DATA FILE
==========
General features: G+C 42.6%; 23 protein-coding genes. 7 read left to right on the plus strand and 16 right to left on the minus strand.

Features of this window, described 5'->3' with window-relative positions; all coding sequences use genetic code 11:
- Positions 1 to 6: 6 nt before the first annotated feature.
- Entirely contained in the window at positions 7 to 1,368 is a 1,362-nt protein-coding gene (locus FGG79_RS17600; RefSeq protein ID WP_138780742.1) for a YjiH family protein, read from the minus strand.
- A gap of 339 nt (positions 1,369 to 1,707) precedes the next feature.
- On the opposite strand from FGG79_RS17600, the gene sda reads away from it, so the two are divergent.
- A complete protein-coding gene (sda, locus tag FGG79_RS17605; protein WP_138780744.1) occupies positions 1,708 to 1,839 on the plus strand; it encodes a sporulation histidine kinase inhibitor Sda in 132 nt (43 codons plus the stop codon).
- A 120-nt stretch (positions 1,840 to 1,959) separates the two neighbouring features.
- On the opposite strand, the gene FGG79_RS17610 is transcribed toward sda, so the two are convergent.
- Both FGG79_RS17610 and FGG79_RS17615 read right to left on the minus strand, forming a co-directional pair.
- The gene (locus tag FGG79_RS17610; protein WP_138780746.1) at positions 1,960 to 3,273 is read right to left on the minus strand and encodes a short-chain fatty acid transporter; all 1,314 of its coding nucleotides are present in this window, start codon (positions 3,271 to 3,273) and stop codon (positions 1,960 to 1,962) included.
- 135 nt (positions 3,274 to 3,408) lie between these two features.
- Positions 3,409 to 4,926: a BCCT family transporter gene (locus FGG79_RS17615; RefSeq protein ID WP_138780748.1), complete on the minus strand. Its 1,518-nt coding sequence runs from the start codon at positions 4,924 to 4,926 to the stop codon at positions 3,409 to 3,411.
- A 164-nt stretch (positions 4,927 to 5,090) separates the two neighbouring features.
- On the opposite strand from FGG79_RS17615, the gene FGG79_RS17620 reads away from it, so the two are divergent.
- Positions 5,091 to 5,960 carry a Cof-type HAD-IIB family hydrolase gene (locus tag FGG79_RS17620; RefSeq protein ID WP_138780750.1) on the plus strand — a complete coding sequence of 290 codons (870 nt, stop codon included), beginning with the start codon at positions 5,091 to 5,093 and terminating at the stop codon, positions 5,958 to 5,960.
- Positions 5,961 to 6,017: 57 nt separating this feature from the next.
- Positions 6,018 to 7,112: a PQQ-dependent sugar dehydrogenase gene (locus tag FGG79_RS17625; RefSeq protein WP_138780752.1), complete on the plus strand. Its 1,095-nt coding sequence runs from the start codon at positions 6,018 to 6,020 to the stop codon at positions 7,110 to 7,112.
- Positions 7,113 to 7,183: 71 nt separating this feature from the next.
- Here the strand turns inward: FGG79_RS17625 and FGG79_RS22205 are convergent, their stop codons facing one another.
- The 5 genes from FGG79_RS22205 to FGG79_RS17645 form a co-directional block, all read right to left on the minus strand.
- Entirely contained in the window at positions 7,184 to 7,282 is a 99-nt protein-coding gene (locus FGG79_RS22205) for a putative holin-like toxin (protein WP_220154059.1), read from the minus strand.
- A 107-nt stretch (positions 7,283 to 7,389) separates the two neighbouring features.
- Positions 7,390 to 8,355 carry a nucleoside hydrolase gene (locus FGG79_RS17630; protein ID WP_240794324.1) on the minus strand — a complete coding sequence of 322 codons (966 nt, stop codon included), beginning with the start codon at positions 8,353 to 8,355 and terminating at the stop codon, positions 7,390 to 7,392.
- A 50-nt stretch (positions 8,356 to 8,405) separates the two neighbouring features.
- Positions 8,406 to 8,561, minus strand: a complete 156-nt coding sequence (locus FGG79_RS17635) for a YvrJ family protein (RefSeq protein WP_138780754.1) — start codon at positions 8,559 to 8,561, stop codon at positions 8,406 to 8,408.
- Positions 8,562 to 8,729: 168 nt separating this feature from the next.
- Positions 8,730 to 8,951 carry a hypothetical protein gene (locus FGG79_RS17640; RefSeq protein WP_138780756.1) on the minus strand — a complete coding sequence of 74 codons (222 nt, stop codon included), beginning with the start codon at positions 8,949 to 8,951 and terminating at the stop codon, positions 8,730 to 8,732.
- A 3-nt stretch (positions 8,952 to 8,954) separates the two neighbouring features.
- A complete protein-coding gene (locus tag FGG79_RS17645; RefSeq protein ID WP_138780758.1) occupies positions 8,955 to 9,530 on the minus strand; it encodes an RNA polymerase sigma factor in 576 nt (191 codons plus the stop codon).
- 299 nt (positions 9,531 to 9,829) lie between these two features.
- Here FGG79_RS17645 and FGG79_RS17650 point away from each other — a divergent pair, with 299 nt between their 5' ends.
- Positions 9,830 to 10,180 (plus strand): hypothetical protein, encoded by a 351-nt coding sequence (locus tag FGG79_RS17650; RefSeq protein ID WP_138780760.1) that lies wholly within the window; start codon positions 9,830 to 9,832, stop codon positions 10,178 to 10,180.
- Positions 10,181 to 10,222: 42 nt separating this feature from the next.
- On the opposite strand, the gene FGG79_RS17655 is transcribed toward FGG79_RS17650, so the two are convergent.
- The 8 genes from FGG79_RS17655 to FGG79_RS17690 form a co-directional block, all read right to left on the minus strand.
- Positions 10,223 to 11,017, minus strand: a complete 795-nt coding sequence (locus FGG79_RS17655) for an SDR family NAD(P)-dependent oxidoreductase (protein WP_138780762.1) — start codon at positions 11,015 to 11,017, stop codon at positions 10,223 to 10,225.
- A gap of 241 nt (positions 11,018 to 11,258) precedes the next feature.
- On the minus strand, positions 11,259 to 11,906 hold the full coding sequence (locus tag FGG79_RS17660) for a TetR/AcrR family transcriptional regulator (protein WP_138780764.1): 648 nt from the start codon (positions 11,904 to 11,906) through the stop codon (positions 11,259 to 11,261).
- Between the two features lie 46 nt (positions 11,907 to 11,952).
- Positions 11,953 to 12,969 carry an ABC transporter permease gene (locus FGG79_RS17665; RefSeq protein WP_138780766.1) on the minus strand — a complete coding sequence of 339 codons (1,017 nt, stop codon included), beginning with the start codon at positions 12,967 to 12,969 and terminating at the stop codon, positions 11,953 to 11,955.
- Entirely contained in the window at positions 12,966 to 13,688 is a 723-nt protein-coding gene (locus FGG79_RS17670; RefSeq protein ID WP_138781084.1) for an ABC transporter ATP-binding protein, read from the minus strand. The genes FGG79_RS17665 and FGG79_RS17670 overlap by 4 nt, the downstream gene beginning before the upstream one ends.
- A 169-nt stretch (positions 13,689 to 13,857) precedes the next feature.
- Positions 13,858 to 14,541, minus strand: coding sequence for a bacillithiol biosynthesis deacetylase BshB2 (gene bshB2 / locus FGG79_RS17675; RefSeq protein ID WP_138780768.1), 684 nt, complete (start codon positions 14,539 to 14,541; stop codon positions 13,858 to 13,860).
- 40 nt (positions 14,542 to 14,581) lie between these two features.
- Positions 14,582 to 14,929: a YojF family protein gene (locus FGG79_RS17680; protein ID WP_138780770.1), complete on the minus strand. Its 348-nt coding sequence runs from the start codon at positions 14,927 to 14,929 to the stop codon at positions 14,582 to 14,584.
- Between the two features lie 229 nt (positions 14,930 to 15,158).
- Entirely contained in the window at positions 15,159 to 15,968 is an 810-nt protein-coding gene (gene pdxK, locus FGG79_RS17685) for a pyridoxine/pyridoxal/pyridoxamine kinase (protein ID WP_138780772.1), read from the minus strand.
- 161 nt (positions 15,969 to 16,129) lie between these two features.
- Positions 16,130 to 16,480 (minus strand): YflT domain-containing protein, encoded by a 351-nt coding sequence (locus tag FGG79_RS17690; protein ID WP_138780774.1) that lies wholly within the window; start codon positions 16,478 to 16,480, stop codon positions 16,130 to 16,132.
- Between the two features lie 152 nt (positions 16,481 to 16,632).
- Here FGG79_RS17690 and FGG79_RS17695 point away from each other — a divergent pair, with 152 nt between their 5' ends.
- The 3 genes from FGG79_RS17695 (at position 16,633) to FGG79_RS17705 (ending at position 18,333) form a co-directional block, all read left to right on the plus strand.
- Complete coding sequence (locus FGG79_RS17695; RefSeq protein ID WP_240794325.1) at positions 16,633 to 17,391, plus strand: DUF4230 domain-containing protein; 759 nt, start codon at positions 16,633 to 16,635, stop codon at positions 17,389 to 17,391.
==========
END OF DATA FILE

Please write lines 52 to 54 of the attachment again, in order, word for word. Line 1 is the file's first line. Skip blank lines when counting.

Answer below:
- Here FGG79_RS17690 and FGG79_RS17695 point away from each other — a divergent pair, with 152 nt between their 5' ends.
- The 3 genes from FGG79_RS17695 (at position 16,633) to FGG79_RS17705 (ending at position 18,333) form a co-directional block, all read left to right on the plus strand.
- Complete coding sequence (locus FGG79_RS17695; RefSeq protein ID WP_240794325.1) at positions 16,633 to 17,391, plus strand: DUF4230 domain-containing protein; 759 nt, start codon at positions 16,633 to 16,635, stop codon at positions 17,389 to 17,391.